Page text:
guidelines for future decisions that will need to be taken regarding the following
steps in the chain reaction.
Developing Maintenance Strategy
corporate objectives, once clearly defined and linked to asset management, act
as "requirements" in the creation of the strategy regimes.
example of this can be found in the linking of corporate objectives regarding
quality to asset performance. Determining exactly what the future acceptable
level of poor quality will be immediately provides a guide for the performance
standards required of the assets in the production lines.
then need to be considered along with all other requirements that the company
may have of its assets. There are a large number of areas that contribute to
the company's requirements of its assets, and all of these need to be considered
in the resulting analysis.
there is a clear definition of what it is that companies need from their asset
base it will allow them to
if their assets are able to achieve these objectives in the first place,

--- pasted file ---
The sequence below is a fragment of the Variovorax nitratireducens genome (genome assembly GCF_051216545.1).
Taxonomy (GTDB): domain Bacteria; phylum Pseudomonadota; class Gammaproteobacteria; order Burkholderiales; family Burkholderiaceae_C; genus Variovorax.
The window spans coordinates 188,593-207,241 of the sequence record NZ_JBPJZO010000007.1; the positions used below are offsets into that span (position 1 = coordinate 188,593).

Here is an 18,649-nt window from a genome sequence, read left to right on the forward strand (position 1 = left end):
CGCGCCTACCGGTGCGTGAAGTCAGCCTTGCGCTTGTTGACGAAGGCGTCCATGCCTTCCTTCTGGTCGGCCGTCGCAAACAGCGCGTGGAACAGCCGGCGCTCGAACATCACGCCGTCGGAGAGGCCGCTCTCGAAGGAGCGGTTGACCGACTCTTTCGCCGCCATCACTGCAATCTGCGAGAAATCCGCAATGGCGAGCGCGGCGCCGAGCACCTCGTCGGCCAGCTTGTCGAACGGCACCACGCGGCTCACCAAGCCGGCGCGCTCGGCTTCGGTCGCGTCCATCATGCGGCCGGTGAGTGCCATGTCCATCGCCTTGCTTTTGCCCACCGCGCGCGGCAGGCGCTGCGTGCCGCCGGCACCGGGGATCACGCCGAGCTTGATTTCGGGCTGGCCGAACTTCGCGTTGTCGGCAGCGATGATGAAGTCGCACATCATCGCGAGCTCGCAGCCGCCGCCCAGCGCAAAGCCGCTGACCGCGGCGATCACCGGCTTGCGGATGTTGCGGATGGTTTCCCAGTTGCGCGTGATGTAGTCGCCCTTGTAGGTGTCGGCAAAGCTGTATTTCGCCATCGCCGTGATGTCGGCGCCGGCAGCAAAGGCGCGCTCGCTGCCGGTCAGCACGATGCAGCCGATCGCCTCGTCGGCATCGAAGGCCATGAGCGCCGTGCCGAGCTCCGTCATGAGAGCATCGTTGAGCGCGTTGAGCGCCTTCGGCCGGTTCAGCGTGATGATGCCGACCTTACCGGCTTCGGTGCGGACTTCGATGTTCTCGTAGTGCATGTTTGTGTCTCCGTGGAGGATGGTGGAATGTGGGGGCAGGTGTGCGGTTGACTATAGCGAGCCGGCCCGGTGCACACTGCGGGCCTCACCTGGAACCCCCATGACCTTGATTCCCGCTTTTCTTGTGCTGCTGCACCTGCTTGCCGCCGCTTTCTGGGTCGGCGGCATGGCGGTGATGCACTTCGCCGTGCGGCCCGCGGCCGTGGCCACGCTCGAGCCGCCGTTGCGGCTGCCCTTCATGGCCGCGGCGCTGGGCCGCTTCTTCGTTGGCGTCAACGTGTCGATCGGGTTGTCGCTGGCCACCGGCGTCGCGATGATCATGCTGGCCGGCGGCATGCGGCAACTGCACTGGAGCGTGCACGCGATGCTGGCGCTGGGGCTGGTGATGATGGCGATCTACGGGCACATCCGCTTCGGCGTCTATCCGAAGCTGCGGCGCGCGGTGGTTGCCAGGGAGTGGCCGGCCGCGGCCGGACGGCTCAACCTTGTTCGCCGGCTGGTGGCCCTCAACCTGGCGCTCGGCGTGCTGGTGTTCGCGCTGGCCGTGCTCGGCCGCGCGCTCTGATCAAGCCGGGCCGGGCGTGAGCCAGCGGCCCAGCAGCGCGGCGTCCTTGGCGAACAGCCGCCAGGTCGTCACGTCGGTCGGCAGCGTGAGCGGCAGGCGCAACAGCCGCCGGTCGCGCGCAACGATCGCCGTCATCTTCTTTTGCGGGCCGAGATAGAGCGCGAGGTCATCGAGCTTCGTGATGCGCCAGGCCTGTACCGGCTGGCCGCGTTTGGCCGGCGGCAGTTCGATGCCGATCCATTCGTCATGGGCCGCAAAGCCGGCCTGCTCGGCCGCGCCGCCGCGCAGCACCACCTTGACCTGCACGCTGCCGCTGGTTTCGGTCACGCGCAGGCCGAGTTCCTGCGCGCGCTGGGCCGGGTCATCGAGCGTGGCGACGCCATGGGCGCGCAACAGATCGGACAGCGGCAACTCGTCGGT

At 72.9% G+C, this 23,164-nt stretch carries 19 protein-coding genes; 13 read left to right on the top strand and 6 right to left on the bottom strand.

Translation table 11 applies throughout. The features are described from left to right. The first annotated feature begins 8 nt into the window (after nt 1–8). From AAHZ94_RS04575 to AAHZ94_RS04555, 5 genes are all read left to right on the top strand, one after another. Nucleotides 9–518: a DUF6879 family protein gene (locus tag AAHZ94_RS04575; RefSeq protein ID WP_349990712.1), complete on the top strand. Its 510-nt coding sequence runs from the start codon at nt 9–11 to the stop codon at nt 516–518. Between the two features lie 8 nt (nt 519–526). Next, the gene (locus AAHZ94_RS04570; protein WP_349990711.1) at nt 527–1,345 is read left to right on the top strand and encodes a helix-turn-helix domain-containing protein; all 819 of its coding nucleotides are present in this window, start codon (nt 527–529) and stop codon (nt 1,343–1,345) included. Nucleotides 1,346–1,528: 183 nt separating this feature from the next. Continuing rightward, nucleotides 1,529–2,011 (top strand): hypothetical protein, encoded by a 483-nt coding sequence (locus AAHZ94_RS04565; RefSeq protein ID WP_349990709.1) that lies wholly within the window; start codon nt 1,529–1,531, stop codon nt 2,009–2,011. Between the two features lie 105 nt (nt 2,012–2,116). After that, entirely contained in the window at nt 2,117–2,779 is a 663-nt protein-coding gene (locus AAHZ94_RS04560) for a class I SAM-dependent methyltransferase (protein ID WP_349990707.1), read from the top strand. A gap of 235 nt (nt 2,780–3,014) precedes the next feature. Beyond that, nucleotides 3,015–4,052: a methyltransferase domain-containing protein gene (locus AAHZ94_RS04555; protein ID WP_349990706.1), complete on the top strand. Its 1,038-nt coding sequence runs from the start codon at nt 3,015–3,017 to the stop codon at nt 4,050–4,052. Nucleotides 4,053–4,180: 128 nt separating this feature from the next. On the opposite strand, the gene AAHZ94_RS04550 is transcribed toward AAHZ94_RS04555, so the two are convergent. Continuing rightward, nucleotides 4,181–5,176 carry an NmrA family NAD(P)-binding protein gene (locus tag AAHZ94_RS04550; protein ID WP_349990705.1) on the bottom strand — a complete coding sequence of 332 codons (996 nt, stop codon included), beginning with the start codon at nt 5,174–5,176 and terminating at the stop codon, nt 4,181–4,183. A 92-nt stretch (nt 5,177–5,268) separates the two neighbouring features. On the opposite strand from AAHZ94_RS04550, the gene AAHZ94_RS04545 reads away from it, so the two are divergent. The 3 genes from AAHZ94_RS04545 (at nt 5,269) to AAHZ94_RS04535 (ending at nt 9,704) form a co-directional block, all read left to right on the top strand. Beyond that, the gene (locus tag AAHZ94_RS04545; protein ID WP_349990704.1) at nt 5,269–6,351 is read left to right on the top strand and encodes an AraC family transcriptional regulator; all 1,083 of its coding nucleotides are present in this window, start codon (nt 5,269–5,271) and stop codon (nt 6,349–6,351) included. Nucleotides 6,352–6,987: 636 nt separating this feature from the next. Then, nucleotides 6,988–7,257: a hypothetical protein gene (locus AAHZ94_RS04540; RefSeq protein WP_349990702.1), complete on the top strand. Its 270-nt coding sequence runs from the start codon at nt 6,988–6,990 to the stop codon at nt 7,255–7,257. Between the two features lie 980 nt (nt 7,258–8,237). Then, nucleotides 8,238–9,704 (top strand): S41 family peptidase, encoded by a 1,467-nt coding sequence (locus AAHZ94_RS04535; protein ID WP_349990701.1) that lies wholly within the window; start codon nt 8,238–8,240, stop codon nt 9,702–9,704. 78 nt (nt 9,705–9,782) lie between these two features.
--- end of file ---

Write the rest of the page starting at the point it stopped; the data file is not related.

the maintenance strategies required to ensure that they do, or
what enhancement actions are required to meet corporate requirements Working
through these two steps not only forces a radical change in the manner in
which companies view their assets, it also leads to a radical change in
the way that the assets are managed and that decisions are taken in this
Applying Maintenance Strategy
work on maintenance strategy gets underway, work can begin on the steps relating
to the application of maintenance strategy. This means taking the strategies
and determining what are the supporting business needs and processes that will
be required to execute them.
the strategies are developed, information regarding the clear requirements of
the materials and human resources functions will begin to emerge.
gives a company the ability to totally plan and control the maintenance efforts
and spending, from the strategies through to the materials and human resources
dimensions, all aligned with the true asset requirements.
as these fundamental issues are addressed, there begins to be an understanding
of what the business processes need to be. Quite often this can mean a radical
change to existing processes.
can range from processes governing acquisition, installation and enhancements,
through to the operational processes. In some cases it may require different
maintenance scheduling frequencies, in others it may require whole new skill
bases to be developed or it may lead to changes in the ways that we plan, perform,
and record work that are done.
stark contrast to conventional thinking in field of asset management systems,